Principled Profit: The Good Business Blog

Musings on the world-wide movement for ethical business, frugal marketing, and how honesty, integrity, and quality combine with deep relationship building to create business success. By the originator of the Ethical Business Pledge campaign and award-winning author of Principled Profit: Marketing That Puts People First and five other books

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Friday, July 13, 2007

Whole Foods’ John Mackey’s Sneak Attack on Rival Wild Oats

Can you believe it? John Mackey, CEO of Whole Foods, has been often cited in the press as a model of ethical, compassionate leadership. Now it turns out that he’s been writing anonymous postings online aimed at lowering the stock price of competitor Wild Oats–which his company has been trying to buy!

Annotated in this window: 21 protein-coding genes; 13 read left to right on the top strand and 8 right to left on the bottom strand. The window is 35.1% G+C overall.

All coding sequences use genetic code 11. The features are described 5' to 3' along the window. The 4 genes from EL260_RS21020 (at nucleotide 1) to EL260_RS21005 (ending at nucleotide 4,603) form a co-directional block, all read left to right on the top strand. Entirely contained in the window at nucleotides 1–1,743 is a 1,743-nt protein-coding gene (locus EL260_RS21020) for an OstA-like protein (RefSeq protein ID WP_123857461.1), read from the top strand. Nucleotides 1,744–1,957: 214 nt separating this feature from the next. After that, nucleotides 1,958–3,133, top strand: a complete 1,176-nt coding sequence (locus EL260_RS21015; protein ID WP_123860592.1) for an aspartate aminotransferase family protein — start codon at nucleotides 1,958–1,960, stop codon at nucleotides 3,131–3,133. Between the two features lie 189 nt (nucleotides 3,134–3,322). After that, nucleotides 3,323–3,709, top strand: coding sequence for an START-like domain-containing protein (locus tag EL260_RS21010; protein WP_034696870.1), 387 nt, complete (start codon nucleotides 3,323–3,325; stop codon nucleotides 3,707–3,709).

This was a shocker–I’d always thought of Whole Foods as a pretty ethical company, even as I watched it swallow several competitors (including our local equivalent, Bread & Circus).

As someone who has written an award-winning book about why ethical companies are more likely to succeed (Principled Profit: Marketing That Puts People First) and who founded a movement called the Business Ethics Pledge , I’m of the opinion–based on research–that strong ethics helps a company succeed.

Anonymous attempts to drive down the stock price of a company you’re considering buying down the road is the antithesis of ethical behavior. And worse,the radio story where I first learned about this claimed Mackey did it because it was “fun.”

If this is an America that values honesty, the FTC should deny the merger based solely on Mackey’s sneak attack.


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